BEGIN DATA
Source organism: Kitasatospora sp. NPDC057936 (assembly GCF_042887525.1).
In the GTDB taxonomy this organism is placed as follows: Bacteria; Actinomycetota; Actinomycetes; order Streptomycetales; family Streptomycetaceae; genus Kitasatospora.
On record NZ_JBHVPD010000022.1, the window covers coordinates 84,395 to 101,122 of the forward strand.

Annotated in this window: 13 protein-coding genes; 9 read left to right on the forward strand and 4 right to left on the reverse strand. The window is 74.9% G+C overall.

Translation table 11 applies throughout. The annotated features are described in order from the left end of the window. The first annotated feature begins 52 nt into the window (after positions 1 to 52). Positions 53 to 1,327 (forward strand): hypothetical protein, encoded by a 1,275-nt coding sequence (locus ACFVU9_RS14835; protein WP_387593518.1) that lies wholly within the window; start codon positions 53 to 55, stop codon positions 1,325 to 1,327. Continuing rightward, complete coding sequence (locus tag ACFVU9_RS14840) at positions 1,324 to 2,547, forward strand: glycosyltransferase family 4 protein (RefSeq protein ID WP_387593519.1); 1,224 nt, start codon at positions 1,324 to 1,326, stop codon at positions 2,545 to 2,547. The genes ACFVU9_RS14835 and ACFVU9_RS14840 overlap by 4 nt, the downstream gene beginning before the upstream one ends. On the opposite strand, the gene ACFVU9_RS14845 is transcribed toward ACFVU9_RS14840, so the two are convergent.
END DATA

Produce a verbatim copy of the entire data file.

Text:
Source organism: Kitasatospora sp. NPDC057936 (assembly GCF_042887525.1).
In the GTDB taxonomy this organism is placed as follows: Bacteria; Actinomycetota; Actinomycetes; order Streptomycetales; family Streptomycetaceae; genus Kitasatospora.
On record NZ_JBHVPD010000022.1, the window covers coordinates 84,395 to 101,122 of the forward strand.

Annotated in this window: 13 protein-coding genes; 9 read left to right on the forward strand and 4 right to left on the reverse strand. The window is 74.9% G+C overall.

Translation table 11 applies throughout. The annotated features are described in order from the left end of the window. The first annotated feature begins 52 nt into the window (after positions 1 to 52). Positions 53 to 1,327 (forward strand): hypothetical protein, encoded by a 1,275-nt coding sequence (locus ACFVU9_RS14835; protein WP_387593518.1) that lies wholly within the window; start codon positions 53 to 55, stop codon positions 1,325 to 1,327. Continuing rightward, complete coding sequence (locus tag ACFVU9_RS14840) at positions 1,324 to 2,547, forward strand: glycosyltransferase family 4 protein (RefSeq protein ID WP_387593519.1); 1,224 nt, start codon at positions 1,324 to 1,326, stop codon at positions 2,545 to 2,547. The genes ACFVU9_RS14835 and ACFVU9_RS14840 overlap by 4 nt, the downstream gene beginning before the upstream one ends. On the opposite strand, the gene ACFVU9_RS14845 is transcribed toward ACFVU9_RS14840, so the two are convergent.